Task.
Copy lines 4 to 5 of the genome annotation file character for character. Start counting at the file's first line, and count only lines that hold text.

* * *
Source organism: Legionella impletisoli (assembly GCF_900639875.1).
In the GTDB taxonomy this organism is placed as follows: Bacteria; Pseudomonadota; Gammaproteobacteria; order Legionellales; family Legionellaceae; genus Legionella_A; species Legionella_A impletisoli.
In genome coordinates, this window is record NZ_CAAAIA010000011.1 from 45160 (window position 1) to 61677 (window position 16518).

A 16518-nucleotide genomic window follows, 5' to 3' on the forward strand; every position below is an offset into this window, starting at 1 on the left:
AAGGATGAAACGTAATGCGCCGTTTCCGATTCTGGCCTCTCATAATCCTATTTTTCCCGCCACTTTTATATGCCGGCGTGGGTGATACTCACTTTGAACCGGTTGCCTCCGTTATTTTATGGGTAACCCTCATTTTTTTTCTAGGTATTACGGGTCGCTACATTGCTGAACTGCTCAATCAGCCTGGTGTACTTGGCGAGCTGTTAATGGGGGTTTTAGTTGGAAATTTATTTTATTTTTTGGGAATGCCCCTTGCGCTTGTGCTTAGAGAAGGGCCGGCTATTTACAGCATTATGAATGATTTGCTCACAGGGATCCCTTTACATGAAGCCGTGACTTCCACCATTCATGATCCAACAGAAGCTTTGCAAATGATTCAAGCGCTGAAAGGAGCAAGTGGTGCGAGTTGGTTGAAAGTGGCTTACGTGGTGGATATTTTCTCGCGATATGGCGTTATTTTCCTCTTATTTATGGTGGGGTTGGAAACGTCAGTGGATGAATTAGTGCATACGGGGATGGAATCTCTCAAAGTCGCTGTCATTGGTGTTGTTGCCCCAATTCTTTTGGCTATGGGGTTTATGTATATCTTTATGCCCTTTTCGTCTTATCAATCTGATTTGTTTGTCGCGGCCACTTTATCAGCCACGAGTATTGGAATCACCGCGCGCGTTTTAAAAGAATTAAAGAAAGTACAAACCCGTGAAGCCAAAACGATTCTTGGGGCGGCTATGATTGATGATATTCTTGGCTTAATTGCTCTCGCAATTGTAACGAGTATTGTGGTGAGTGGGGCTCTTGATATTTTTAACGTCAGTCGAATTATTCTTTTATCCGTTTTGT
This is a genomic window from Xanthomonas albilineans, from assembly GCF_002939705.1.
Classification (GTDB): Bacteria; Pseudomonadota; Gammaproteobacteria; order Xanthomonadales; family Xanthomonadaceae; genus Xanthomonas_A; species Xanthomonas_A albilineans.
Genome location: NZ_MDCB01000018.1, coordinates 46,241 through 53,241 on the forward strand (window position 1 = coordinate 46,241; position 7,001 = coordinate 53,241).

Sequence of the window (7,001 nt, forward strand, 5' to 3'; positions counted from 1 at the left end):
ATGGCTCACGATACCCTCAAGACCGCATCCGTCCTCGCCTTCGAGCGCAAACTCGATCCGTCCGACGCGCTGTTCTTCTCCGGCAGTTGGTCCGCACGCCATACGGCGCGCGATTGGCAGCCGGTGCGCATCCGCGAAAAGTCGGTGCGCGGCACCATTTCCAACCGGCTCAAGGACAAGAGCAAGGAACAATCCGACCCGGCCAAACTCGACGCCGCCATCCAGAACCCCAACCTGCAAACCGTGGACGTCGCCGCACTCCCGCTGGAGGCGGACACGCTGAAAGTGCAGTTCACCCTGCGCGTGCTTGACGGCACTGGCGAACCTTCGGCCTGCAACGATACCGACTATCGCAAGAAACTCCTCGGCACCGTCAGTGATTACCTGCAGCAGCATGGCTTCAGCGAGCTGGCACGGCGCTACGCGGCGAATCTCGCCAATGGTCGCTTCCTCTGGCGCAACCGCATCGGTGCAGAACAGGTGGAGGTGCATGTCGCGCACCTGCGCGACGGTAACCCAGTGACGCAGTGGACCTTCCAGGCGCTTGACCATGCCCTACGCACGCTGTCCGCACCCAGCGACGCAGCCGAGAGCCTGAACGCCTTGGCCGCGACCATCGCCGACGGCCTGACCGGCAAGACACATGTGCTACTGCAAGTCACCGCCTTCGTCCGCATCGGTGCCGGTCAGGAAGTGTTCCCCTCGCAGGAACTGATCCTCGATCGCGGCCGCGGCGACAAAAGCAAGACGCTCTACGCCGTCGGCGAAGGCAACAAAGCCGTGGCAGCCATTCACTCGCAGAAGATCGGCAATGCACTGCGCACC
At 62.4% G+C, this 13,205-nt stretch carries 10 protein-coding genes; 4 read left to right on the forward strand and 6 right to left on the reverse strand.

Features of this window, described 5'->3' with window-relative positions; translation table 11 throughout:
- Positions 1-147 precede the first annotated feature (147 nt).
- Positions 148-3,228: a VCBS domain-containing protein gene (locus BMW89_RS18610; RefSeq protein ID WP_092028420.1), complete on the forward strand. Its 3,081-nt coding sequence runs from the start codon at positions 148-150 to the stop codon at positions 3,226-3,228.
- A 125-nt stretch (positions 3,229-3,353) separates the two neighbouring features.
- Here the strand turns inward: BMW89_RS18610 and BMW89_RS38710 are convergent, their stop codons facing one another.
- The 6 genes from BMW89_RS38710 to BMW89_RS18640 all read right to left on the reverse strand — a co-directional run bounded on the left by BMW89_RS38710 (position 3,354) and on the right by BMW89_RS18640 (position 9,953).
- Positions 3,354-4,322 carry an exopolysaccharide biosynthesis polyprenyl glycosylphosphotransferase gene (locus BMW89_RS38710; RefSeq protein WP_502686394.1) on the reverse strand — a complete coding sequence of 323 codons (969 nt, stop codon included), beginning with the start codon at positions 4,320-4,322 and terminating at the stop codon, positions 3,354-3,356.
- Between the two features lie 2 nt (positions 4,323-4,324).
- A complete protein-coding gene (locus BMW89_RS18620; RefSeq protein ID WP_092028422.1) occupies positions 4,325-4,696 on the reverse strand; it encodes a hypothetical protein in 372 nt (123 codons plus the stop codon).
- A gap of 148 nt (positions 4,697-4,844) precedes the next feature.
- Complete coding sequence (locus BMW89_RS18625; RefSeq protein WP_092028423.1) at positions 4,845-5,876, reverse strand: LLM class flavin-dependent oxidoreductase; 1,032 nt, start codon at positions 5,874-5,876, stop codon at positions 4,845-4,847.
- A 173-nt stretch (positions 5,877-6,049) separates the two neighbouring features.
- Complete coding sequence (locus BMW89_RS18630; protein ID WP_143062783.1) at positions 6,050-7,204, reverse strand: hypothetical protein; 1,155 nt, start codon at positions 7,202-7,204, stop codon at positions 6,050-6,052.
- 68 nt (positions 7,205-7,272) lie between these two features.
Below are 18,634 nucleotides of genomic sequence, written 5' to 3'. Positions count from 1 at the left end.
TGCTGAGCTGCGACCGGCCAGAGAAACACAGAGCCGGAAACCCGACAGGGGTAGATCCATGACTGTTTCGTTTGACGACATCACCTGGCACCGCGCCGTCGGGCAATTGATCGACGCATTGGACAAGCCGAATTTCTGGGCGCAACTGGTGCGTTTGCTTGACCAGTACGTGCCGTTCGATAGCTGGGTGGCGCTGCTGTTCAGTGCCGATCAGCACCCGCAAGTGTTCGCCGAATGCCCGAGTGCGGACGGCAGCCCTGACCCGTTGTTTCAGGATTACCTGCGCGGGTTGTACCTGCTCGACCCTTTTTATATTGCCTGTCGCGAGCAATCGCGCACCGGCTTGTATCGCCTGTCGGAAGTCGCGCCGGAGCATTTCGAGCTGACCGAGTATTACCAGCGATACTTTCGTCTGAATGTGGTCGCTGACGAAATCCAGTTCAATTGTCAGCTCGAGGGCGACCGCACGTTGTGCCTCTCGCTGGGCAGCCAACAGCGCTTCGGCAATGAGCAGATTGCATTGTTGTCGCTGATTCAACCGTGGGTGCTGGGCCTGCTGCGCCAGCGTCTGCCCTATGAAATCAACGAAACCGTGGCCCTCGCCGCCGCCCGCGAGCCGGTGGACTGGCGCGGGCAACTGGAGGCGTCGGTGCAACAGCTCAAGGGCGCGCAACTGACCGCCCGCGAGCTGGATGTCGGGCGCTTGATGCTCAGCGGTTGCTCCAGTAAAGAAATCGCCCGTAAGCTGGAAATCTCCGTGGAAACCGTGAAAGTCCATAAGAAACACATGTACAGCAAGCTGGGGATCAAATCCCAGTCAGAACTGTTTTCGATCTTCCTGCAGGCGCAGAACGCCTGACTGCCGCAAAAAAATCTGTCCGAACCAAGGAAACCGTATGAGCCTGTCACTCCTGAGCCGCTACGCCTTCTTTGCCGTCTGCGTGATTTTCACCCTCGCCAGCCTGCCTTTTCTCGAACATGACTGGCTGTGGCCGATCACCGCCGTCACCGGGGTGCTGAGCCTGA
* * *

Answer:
A 16518-nucleotide genomic window follows, 5' to 3' on the forward strand; every position below is an offset into this window, starting at 1 on the left:
AAGGATGAAACGTAATGCGCCGTTTCCGATTCTGGCCTCTCATAATCCTATTTTTCCCGCCACTTTTATATGCCGGCGTGGGTGATACTCACTTTGAACCGGTTGCCTCCGTTATTTTATGGGTAACCCTCATTTTTTTTCTAGGTATTACGGGTCGCTACATTGCTGAACTGCTCAATCAGCCTGGTGTACTTGGCGAGCTGTTAATGGGGGTTTTAGTTGGAAATTTATTTTATTTTTTGGGAATGCCCCTTGCGCTTGTGCTTAGAGAAGGGCCGGCTATTTACAGCATTATGAATGATTTGCTCACAGGGATCCCTTTACATGAAGCCGTGACTTCCACCATTCATGATCCAACAGAAGCTTTGCAAATGATTCAAGCGCTGAAAGGAGCAAGTGGTGCGAGTTGGTTGAAAGTGGCTTACGTGGTGGATATTTTCTCGCGATATGGCGTTATTTTCCTCTTATTTATGGTGGGGTTGGAAACGTCAGTGGATGAATTAGTGCATACGGGGATGGAATCTCTCAAAGTCGCTGTCATTGGTGTTGTTGCCCCAATTCTTTTGGCTATGGGGTTTATGTATATCTTTATGCCCTTTTCGTCTTATCAATCTGATTTGTTTGTCGCGGCCACTTTATCAGCCACGAGTATTGGAATCACCGCGCGCGTTTTAAAAGAATTAAAGAAAGTACAAACCCGTGAAGCCAAAACGATTCTTGGGGCGGCTATGATTGATGATATTCTTGGCTTAATTGCTCTCGCAATTGTAACGAGTATTGTGGTGAGTGGGGCTCTTGATATTTTTAACGTCAGTCGAATTATTCTTTTATCCGTTTTGT